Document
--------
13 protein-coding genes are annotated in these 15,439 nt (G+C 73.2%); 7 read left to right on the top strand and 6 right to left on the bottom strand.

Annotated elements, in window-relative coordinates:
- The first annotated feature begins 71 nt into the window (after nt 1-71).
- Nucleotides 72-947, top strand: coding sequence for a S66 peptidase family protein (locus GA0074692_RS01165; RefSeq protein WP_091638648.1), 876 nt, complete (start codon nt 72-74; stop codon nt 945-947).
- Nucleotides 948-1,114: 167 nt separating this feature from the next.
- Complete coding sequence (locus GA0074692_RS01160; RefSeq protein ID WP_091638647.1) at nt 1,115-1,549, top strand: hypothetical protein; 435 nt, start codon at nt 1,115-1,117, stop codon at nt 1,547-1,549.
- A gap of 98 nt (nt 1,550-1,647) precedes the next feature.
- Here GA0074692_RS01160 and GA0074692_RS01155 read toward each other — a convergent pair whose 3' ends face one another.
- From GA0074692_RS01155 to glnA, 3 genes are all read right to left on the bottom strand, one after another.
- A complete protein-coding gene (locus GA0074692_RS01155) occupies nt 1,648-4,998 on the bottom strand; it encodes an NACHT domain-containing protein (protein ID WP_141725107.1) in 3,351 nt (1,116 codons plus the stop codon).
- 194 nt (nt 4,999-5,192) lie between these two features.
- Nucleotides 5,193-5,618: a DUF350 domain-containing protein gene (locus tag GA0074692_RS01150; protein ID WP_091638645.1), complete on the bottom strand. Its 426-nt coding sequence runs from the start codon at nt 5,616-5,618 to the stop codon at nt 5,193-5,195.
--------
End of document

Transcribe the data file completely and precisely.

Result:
13 protein-coding genes are annotated in these 15,439 nt (G+C 73.2%); 7 read left to right on the top strand and 6 right to left on the bottom strand.

Annotated elements, in window-relative coordinates:
- The first annotated feature begins 71 nt into the window (after nt 1-71).
- Nucleotides 72-947, top strand: coding sequence for a S66 peptidase family protein (locus GA0074692_RS01165; RefSeq protein WP_091638648.1), 876 nt, complete (start codon nt 72-74; stop codon nt 945-947).
- Nucleotides 948-1,114: 167 nt separating this feature from the next.
- Complete coding sequence (locus GA0074692_RS01160; RefSeq protein ID WP_091638647.1) at nt 1,115-1,549, top strand: hypothetical protein; 435 nt, start codon at nt 1,115-1,117, stop codon at nt 1,547-1,549.
- A gap of 98 nt (nt 1,550-1,647) precedes the next feature.
- Here GA0074692_RS01160 and GA0074692_RS01155 read toward each other — a convergent pair whose 3' ends face one another.
- From GA0074692_RS01155 to glnA, 3 genes are all read right to left on the bottom strand, one after another.
- A complete protein-coding gene (locus GA0074692_RS01155) occupies nt 1,648-4,998 on the bottom strand; it encodes an NACHT domain-containing protein (protein ID WP_141725107.1) in 3,351 nt (1,116 codons plus the stop codon).
- 194 nt (nt 4,999-5,192) lie between these two features.
- Nucleotides 5,193-5,618: a DUF350 domain-containing protein gene (locus tag GA0074692_RS01150; protein ID WP_091638645.1), complete on the bottom strand. Its 426-nt coding sequence runs from the start codon at nt 5,616-5,618 to the stop codon at nt 5,193-5,195.